Belfast Telegraph

Bus Eireann workers to return to work after 21 days on strike

The all-out Bus Eireann strike has been lifted.

After 21 days of public transport chaos and pickets by workers, the National Bus and Rail Union (NBRU) and Siptu said their members were going back to work in time for the Easter holidays.

They will be asked to vote on recommendations on redundancies, pay structures and reform of their duties and management which were issued by the Labour Court.

It includes 200 job losses, the closure of the maintenance garage in Dundalk and the closure of a number of bus routes serving rural areas.

But news of the strike being lifted came as Siptu revealed that its members in Dublin Bus have voted in solidarity with their counterparts and threatened to take industrial action in support of workers in Bus Eireann.

The ballot secured the backing of more than two thirds of Siptu's Dublin Bus members.

The long-running dispute between Bus Eireann workers and management was sent to the Labour Court after the two sides failed to reach a full agreement on all the issues after five days of intensive negotiations at the Workplace Relations Commission (WRC).

Unions claimed they had identified 18 million euro in savings for the company.

Dermot O'Leary, NBRU general secretary, said: "Our members will now return to work after 21 days on strike.

"They have shown tremendous dignity throughout what has been an extremely difficult dispute, for that they are to be commended.

"We would also like to take this opportunity to thank members of the travelling public for their massive support and understanding through what has been a difficult time for them in having to make alternative travel arrangements for their daily commute."

Siptu's Willie Noone described the Labour Court recommendation as long and comprehensive.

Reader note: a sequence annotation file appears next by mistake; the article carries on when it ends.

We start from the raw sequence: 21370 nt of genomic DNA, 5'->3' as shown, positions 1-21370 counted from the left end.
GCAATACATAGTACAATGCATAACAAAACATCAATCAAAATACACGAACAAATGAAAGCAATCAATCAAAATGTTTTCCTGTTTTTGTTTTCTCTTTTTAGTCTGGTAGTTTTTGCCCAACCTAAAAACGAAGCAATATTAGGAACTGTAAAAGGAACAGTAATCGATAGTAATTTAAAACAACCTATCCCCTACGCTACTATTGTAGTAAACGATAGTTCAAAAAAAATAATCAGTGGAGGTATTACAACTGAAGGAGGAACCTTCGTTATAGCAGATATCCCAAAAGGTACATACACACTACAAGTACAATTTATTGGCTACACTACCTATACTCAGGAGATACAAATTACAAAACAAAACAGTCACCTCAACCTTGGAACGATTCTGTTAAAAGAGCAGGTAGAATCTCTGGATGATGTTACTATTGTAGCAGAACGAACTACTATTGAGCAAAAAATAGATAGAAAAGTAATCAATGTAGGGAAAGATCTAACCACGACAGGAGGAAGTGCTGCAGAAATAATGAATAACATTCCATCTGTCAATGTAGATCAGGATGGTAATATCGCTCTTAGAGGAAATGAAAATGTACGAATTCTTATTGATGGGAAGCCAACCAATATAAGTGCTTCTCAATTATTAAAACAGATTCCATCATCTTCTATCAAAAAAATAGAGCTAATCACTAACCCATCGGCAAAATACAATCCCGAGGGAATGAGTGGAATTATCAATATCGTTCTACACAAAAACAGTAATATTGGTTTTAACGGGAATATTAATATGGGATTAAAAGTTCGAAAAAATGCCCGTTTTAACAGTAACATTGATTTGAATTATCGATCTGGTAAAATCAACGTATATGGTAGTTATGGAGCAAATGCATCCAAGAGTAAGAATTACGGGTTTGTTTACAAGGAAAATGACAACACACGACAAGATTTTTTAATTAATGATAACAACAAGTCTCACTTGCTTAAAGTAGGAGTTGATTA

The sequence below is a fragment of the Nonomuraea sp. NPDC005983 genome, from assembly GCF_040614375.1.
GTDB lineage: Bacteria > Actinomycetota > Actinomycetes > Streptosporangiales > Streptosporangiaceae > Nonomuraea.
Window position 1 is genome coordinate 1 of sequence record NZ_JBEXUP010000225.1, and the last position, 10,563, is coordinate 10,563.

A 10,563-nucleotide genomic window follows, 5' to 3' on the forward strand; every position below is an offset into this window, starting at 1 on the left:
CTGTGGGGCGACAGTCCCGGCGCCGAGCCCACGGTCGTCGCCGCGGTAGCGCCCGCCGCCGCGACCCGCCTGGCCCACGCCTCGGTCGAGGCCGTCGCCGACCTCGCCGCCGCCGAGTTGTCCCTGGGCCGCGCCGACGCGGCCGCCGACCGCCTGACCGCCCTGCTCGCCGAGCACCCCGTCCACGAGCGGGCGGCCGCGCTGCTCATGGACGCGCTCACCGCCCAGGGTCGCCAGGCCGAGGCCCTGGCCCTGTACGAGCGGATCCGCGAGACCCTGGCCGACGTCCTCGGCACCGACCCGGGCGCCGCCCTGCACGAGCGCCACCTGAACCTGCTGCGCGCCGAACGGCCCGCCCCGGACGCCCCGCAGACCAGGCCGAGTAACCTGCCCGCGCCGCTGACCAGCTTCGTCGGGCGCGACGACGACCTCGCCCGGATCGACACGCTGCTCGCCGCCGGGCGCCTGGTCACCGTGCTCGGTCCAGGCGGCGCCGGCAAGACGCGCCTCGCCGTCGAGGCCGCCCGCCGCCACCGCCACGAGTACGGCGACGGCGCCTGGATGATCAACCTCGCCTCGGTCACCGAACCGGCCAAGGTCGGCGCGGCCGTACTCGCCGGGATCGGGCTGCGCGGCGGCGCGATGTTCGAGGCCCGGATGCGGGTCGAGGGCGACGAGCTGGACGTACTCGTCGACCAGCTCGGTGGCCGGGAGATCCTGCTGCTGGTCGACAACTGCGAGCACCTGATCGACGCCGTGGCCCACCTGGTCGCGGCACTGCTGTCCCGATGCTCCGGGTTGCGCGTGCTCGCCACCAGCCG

"Every worker needs to study its contents and consider the consequences of accepting or rejecting it," he said.

"Our members have shown fortitude and solidarity in their fight to protect decent jobs and the public transport system.

"They will now return to work with their heads held high knowing that they and their union have done everything they could to try and protect conditions of employment."

Mr Noone added: "The dispute over recent weeks and months is the result of Government policy over several years and inaction over the past few months by the Minister for Transport Shane Ross, senior department officials responsible and the Independent Alliance. Our members will now reflect on the document and decide their futures."

About 2,600 Bus Eireann workers walked out on Friday March 24.

The company says it lost up to nine million euro last year and losses are continuing to accelerate and, exacerbated by strike action to date, threaten to collapse the company this year, its 30th anniversary.

Bus Eireann said its management and the board would give due consideration to the Labour Court recommendations.

"Our key focus now is on the resumption of normal services as soon as possible. Some services may resume in the regional cities this evening, but the vast majority of services will not be operational until tomorrow morning at the earliest," the company said.

Details of routes and services will be updated on the Bus Eireann website and social media.

"We again apologise for the inconvenience caused to customers over the last three weeks of strike action," the company said.

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